SEC Targets Another Cannabis Firm

The USA’s Securities and Exchange Commission has charged another cannabis company with fraud – the second firm to be indicted by the Commission in the last few weeks.

In this latest action, which involved the assistance of the U.S. Attorney’s Office for the Southern District of New York and the FBI, the SEC alleges a Canadian hemp startup with offices in New York raised millions of dollars from investors while claiming it was a fully-integrated company processing hemp cultivated on its own farm.

The SEC claims the hemp was not processed by the firm, nor was it grown on their farm; but instead supplied by other parties. The Commission also alleges baseless future revenue projections were provided to investors and the co-founders used millions of dollars of those funds for their personal use and other purposes unrelated to the company.

“As alleged in our complaint, the defendants pitched investors with falsehoods about a fully integrated hemp company with rosy financial projections” said Richard R. Best, Director of the SEC’s New York Regional Office. “We will relentlessly pursue those who deceive investors and misappropriate and misuse their funds.”

The  U.S. Attorney’s Office for the Southern District of New York has also announced criminal charges have been laid against the founders. Manhattan U.S. Attorney Audrey Strauss said the founders “were just using the trappings of a start-up to run an old-time scam: lying to investors to take money for themselves.”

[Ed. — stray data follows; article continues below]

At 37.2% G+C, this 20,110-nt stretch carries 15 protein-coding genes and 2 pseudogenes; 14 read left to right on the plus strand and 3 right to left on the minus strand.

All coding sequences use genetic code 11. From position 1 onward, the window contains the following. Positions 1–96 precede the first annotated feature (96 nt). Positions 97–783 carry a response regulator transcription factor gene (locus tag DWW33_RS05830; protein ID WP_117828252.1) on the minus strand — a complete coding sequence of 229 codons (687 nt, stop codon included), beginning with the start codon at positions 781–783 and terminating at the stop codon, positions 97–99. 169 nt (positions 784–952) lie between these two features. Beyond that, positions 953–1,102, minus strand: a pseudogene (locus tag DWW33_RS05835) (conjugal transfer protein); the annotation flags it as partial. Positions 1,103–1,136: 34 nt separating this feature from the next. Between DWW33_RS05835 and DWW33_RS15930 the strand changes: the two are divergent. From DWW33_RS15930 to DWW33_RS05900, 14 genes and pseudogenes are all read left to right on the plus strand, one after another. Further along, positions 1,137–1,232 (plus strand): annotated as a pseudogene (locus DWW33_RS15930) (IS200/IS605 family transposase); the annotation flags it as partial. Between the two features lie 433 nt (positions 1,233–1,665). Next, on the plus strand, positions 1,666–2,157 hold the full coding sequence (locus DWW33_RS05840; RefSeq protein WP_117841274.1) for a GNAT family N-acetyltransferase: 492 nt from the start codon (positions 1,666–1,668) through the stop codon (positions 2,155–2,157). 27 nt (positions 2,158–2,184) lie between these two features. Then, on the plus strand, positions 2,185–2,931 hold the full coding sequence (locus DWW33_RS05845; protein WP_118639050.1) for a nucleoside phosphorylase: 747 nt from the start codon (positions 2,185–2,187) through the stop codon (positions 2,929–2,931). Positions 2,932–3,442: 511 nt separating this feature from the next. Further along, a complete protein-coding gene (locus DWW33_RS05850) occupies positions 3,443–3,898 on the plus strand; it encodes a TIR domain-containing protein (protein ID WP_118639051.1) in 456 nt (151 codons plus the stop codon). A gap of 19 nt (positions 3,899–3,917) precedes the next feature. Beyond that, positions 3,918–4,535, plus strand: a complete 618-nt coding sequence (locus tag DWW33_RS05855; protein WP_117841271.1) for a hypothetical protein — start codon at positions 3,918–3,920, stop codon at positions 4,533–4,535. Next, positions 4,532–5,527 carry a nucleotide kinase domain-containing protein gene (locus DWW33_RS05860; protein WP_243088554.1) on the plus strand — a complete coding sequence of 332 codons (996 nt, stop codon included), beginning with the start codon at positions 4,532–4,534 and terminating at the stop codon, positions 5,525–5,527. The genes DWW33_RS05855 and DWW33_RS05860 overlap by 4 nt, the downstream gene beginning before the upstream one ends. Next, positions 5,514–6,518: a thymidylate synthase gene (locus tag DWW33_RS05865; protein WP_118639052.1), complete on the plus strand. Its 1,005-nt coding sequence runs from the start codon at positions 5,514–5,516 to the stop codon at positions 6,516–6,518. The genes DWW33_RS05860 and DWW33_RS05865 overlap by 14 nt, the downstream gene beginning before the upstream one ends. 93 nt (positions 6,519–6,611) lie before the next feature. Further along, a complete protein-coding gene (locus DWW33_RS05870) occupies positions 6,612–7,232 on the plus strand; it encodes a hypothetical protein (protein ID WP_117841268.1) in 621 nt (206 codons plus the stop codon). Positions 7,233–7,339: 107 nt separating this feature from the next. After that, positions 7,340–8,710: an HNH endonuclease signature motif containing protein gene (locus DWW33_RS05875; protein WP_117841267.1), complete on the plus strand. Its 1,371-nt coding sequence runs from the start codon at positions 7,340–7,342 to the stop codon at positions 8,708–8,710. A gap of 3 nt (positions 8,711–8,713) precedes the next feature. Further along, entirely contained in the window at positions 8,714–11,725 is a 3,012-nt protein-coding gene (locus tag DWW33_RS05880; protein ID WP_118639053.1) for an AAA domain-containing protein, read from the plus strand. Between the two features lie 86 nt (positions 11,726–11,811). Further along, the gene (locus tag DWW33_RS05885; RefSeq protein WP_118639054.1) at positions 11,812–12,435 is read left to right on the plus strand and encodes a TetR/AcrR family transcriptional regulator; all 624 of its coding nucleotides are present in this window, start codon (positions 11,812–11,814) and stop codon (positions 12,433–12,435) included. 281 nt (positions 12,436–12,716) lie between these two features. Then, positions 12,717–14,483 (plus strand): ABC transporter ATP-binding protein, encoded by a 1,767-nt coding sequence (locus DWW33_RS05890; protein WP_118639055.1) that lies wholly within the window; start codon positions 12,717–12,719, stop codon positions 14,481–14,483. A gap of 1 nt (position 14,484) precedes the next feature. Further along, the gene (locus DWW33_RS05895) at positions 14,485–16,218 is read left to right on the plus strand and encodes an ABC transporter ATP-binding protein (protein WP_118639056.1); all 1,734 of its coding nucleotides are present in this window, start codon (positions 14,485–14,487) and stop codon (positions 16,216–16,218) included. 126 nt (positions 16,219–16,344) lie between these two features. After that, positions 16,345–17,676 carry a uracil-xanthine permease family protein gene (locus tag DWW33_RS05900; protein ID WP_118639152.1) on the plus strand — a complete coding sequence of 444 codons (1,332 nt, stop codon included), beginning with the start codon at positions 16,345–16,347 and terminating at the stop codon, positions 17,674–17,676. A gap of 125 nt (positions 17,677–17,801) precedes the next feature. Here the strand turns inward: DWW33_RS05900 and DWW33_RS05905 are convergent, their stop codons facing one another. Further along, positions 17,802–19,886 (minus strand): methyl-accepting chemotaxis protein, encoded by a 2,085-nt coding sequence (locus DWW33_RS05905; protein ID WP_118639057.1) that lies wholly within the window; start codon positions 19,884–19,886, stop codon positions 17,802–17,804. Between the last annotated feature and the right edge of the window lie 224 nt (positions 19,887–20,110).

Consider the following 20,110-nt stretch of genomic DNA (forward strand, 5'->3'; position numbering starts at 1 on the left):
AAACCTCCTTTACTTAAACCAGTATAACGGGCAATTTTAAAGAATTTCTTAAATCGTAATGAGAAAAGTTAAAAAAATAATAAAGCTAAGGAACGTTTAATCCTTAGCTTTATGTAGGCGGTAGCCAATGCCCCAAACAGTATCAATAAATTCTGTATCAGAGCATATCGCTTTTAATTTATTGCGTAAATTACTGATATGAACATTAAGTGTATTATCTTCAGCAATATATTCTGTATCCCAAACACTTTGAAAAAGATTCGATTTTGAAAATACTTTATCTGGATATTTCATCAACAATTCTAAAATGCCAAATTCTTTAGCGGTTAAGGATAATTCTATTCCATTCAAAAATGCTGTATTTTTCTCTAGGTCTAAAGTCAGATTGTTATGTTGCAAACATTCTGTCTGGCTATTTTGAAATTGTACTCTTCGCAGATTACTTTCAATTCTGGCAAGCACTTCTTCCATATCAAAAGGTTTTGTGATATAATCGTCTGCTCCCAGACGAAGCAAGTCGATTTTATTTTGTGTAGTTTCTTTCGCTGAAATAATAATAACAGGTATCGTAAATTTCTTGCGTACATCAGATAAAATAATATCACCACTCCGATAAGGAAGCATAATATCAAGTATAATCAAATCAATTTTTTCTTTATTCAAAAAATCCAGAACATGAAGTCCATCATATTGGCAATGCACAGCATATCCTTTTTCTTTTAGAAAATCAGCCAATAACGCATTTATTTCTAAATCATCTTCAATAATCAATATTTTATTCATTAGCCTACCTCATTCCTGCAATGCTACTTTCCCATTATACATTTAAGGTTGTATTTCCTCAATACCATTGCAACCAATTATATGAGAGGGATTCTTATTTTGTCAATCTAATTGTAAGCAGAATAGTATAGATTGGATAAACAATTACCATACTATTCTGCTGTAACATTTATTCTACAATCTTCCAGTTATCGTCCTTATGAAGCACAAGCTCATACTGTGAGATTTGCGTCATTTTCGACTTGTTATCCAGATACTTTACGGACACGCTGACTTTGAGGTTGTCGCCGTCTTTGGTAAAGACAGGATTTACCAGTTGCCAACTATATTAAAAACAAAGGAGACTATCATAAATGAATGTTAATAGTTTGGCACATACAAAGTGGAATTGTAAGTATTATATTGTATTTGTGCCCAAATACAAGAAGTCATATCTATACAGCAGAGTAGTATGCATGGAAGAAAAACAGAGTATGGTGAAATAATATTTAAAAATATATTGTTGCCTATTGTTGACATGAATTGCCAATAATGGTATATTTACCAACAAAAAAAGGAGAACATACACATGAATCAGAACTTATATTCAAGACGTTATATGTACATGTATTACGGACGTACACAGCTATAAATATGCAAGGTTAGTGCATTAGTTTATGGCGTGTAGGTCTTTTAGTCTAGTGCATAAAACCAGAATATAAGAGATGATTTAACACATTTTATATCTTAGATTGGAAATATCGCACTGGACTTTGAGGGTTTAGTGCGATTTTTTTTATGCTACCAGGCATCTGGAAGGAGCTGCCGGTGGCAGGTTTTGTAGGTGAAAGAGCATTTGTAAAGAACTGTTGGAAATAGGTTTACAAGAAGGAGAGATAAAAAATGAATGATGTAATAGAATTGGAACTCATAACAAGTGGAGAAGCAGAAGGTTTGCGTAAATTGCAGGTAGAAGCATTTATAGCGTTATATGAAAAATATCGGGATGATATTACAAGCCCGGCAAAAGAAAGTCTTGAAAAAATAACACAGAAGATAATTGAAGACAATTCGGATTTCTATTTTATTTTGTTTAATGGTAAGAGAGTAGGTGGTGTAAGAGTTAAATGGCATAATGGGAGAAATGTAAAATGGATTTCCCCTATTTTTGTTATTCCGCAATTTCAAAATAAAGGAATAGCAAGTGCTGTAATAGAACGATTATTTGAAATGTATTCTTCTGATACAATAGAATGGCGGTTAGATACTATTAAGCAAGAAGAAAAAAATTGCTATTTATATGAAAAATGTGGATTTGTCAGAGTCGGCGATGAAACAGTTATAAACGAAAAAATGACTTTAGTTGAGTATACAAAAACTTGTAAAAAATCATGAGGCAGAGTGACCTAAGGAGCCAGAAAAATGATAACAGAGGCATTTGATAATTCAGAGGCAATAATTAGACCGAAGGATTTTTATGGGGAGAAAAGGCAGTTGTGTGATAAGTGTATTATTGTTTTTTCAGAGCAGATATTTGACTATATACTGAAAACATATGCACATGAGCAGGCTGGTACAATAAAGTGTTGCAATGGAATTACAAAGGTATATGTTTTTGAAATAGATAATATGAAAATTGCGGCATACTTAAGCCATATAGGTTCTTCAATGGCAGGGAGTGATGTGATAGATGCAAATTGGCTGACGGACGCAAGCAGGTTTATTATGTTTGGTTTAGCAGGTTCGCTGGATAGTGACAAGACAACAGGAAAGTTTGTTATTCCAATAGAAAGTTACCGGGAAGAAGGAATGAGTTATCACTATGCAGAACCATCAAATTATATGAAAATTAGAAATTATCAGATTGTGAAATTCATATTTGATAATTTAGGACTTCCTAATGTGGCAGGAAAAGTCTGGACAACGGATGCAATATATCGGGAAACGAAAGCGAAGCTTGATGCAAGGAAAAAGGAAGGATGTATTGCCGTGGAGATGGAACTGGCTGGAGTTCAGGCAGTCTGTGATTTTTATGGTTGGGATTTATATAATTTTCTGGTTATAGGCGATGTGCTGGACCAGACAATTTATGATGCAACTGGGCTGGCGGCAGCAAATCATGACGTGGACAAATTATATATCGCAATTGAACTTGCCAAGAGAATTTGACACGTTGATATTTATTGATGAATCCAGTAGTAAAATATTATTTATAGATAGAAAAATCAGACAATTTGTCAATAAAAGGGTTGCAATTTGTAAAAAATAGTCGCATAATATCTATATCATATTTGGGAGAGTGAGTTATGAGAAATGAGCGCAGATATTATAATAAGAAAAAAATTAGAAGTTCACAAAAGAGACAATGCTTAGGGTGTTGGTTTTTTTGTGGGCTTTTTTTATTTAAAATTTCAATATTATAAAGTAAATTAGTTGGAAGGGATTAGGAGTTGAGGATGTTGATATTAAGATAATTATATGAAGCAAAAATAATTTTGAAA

If convicted, the penalties can be very harsh. The two founders have each been charged with one count of:

  • conspiracy to commit securities fraud – maximum sentence of five years in prison
  • securities fraud – maximum sentence of 20 years
  • conspiracy to commit wire fraud- maximum sentence of 20 years
  • wire fraud – maximum sentence of 20 years.

And this is in addition to the SEC’s charges under its civil enforcement action.

It’s understood the firm was to merge with another, and that company has reportedly been “blindsided” by the charges. It is now evaluating its options.

In late September the SEC also charged multiple parties over an allegedly fraudulent scheme to sell nearly $2 million of unregistered securities through two cannabis related crowdfunding campaigns.

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